We went and had a doner sandwich, and the lovely salty yogurt drink Ayran. At 11:45 we returned. Where was our guy? We saw him outside talking on his mobile. What if he’d forgotten us? What if he was on his lunch break? At exactly 12 noon, he opened a side door and motioned for us to follow. He led us upstairs to an office with a computer, where he printed out our tickets to Ankara without our having to stand in line. Nice person of Turkey! He asked our ages, then gave us the business class seats at half price with a senior discount. Then he looked at the second leg of the journey. All the private sleeper cabins on the overnight train were booked, and there was only one couchette (4 bunks per cabin) left, in the men’s section. Jim took the couchette, and I got a seat in coach, where I will spend the night trying to sleep sitting up. Well, at least the seats are more comfortable than I would have on a plane…

The high speed train got us halfway across the country in four hours.


The scenery did not disappoint, and we business class travelers were served soft drinks, coffee or tea, and were given a box lunch and a Snicker bar. Life is good!




Here’s the sunset as we approached Ankara.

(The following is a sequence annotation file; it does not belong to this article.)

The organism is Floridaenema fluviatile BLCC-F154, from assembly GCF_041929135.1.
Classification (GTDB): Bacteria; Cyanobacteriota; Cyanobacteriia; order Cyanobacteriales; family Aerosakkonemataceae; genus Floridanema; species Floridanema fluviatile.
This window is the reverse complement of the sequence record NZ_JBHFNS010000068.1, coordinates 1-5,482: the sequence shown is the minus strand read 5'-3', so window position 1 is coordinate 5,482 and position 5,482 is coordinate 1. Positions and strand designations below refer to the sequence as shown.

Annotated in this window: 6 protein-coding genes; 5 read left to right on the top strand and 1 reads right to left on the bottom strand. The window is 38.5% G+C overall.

We had a half hour layover before boarding the Dogu Expressi at 6pm.


Making stops in every town, we’ll get across the other half of the country by 2pm tomorrow. I settled into my crowded coach car, listening to a hundred phone conversations trying to outshout the crying babies. Sheesh! I bet Jim was having a fine, quiet time back in the sleeper car!

We met for supper in the dining car at 7, and had a pretty good and reasonably priced meal of chicken shish kabob and rice. We asked for tea, and were told that tea would not be available until 8pm. Now that is very strange – Turkish people live and breathe tea, and it is always offered at any time of day or night! Oh well, we waited until 8, asked again, and were given our tea.

Sleeping wasn’t too bad – just like the olden days of air travel, I found two empty seats side by side and stretched out across them, with my feet in the aisle. At the next stop, however, a person had a ticket for my claimed seat, so I had to move. Then I saw another passenger turn the seat across from him around so he could put his feet up. That looked like a great idea, so at the next stop when the car emptied a bit, I did that too. I was awoken every hour as the conductor called out the next stop, but it really wasn’t bad.

2/4 – I met Jim back in the dining car for breakfast.


It turned out that there was only one other man in Jim’s cabin, and he got off in the middle of the night, so Jim now had a cabin to himself. I wasted no time moving my stuff back and settling in.

We had passed through some regions of deep snow during the night, but this morning’s views looked wintry but nice.




As the morning progressed, the views looked colder.




At 2pm we got off the train and trudged a half mile through yesterday’s snow and today’s slush to find our hotel. Next stop, Georgia!